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Naked truth about college

Tribune-Review
Carnegie Mellon University police on Friday, May 10, 2013, filed charges of indecent exposure against two art students accused of public nudity — including sophomore Katherine B. O’Connor, 19 — during a campus parade sponsored by the College of Fine Arts. O'Connor is accused of parodying the pope while naked from the waist-down.

About Eric Heyl
Picture Eric Heyl 412-320-7857
Columnist
Pittsburgh Tribune-Review

Eric Heyl is a columnist for the Pittsburgh Tribune-Review. His work appears throughout the week.

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By Eric Heyl

Published: Friday, May 3, 2013, 12:01 a.m.

NEWS ITEM: An unidentified Carnegie Mellon University student is sparking controversy and criticism after photos surfaced of her dispensing condoms at a school parade wearing only papal apparel from the waist up.

“Hi Mom!”

“Hello, dear. Great to finally have you home again for the weekend. How are things at CMU?”

“Couldn't be better, Mom. I just debuted my first performance art piece during the university's Anti-Gravity Downhill Derby, and it's getting an incredible amount of attention! I'm calling it ‘Sacrilegious Sophomore Stripping Away Papal Pretentions.'”

“That sounds interesting, dear. Do you get to wear a nice costume like you did when you appeared in your high school production of ‘The Pajama Game?' ”

“Sort of. I wanted to dress as the pope, but I could only find the top half of the costume in the vestments aisle at Party City. So I decided to improvise and go nude below the waist.”

“Really, dear? Why? Didn't you have a pair of clean jeans?”

“Sure I did, Mom. But as an artist I strive to be provocative, and a pair of True Religions aren't nearly as provocative as coed frontal nudity.”

“Maybe, dear. But I still think you should have worn something. You could have caught a bad cold.”

“You worry too much, Mom. Besides, the nudity allowed me to add the concept's pièce de résistance: I shaved my hair into the shape of a cross!”

“Your hair? That hair? In the shape of a ... cross?”

“Yes. I briefly considered a smiley face to serve as a counterpoint to all of the religious imagery, but ultimately I thought that it might distract from the message I wanted to convey.”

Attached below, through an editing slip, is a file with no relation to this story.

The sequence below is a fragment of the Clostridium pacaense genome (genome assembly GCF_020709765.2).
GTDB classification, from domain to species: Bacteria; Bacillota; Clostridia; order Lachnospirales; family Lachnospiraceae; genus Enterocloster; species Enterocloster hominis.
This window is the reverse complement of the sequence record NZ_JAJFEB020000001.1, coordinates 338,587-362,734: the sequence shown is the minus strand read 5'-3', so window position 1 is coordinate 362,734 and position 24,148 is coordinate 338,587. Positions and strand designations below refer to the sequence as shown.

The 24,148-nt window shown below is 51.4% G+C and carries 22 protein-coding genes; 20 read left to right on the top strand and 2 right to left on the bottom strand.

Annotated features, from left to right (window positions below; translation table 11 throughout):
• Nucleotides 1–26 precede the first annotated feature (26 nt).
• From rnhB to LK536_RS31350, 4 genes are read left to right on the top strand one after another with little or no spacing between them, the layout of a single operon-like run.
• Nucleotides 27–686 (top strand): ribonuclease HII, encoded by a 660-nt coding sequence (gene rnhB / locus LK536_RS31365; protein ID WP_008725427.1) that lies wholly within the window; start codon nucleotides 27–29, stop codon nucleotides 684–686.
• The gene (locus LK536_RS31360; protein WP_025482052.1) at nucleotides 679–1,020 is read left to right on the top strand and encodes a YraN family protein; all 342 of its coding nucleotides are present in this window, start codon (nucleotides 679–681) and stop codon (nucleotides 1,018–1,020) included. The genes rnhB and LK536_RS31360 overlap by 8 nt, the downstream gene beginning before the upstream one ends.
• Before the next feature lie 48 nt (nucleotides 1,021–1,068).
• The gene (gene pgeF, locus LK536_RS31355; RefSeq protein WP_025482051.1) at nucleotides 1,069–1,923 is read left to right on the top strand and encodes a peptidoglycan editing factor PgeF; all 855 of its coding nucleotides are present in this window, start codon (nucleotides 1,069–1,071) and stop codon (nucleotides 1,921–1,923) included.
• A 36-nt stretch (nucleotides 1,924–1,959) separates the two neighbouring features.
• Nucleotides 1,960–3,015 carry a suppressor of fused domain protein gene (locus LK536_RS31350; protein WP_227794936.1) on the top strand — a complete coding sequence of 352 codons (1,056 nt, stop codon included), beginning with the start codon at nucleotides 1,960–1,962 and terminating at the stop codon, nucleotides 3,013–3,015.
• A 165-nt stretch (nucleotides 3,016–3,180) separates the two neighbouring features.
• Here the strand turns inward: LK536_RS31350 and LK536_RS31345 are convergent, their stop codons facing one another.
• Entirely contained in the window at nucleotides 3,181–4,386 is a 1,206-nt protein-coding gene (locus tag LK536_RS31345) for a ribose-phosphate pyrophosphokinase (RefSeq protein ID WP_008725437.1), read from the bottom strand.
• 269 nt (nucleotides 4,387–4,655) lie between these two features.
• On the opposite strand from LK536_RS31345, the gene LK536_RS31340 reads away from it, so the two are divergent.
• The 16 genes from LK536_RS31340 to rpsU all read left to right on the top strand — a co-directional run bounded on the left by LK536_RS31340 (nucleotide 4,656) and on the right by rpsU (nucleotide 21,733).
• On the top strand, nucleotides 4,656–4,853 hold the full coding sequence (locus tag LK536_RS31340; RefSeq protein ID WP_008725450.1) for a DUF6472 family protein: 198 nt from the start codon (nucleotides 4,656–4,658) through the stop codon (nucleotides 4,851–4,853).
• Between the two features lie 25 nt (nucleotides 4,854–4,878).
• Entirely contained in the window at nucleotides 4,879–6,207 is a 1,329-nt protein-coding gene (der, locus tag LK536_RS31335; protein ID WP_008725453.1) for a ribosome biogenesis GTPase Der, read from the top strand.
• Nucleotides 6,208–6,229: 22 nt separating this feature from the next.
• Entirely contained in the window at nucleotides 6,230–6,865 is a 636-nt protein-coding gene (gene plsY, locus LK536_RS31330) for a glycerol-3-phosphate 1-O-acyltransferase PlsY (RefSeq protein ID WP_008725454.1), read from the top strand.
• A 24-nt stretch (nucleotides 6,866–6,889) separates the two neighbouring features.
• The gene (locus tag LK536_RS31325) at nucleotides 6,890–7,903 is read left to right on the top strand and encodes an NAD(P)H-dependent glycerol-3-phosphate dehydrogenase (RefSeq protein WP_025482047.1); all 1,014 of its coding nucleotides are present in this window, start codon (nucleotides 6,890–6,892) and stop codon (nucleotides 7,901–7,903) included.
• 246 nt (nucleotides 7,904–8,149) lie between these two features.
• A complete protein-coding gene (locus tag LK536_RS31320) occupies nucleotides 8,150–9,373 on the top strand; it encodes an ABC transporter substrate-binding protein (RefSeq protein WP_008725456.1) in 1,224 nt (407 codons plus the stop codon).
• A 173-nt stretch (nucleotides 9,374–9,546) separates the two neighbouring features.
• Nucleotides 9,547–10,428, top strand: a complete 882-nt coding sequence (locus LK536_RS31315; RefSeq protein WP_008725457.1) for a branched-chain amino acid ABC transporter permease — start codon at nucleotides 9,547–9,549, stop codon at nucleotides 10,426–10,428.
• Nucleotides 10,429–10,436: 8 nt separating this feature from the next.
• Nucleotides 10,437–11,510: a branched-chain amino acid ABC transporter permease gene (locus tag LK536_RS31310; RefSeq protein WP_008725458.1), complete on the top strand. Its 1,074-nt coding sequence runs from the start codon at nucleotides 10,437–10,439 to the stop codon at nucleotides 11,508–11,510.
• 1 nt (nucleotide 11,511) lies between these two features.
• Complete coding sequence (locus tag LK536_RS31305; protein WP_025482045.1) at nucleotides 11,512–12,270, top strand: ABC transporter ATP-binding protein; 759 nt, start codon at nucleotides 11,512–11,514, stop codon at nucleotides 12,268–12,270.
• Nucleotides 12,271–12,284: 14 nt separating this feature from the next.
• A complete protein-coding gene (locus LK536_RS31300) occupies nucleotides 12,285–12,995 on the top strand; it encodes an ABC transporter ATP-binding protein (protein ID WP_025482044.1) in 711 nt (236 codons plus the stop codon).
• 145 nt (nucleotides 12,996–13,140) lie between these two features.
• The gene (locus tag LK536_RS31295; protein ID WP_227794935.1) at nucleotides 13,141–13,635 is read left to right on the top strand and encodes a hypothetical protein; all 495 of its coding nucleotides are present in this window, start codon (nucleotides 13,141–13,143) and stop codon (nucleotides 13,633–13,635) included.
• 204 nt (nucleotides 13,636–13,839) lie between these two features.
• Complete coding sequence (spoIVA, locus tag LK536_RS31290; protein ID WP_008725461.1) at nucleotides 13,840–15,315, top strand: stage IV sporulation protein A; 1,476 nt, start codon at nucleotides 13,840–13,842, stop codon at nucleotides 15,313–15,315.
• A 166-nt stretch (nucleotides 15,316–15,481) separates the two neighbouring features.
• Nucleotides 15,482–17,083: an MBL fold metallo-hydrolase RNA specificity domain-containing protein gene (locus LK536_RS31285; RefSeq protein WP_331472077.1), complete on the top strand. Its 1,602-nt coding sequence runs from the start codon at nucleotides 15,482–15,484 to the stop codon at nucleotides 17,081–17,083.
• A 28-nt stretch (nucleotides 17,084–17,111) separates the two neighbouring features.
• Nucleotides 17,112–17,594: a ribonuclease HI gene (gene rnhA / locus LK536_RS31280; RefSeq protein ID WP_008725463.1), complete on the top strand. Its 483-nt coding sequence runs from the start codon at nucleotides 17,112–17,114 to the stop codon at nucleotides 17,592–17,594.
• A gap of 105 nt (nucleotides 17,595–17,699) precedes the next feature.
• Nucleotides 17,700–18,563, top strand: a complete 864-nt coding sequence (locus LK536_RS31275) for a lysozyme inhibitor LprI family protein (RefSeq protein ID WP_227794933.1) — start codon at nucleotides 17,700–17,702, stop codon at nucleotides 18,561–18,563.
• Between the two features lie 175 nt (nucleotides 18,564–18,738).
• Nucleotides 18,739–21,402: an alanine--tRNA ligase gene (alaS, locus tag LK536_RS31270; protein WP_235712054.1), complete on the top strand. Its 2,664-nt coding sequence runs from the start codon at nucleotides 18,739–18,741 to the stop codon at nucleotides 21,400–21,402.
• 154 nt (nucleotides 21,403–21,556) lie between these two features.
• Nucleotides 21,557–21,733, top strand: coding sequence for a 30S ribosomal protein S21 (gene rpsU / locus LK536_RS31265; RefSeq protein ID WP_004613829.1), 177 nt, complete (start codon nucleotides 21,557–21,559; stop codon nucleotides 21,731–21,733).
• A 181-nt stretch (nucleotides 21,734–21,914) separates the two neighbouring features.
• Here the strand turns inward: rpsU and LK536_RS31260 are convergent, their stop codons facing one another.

“And what message was that, dear? I'm a little fuzzy on that.”

“That I was planting the seeds of obtuse, offensive, but ultimately harmless religious imagery that could grow organically until it no longer belonged just to me, but also to the people the image lured into becoming performers in my piece.”

“Oh. Couldn't you have been fully dressed for that? You could have caught a cold.”

“You're missing the point, Mom. The seeds grew! The image now belongs to all of the media outlets who gave my performance the publicity I never dreamed it would attract. It belongs to Diocese of Pittsburgh Bishop David Zubik, who has publicly asked the university to discipline me. It belongs to the several national Catholic organizations protesting my actions. It belongs to university President Jared Cohon, who issued a public apology to anyone offended by what I did.”

“You brought all those people together? My goodness.”

“I wanted to make you and Dad proud of me, Mom. That's all I thought about during my Schick-sculpting.”

“We are proud, dear. I admit I was a bit confused about what you were trying to accomplish when you first started explaining this to me, but now it all makes sense. That $45,000 your father and I spent to send you to CMU this year has been worth every penny.”

“Thanks, Mom. Achoo!”

Eric Heyl is a staff writer for Trib Total Media. He can be reached at 412-320-7857 or eheyl@tribweb.com.

 

 

 
 


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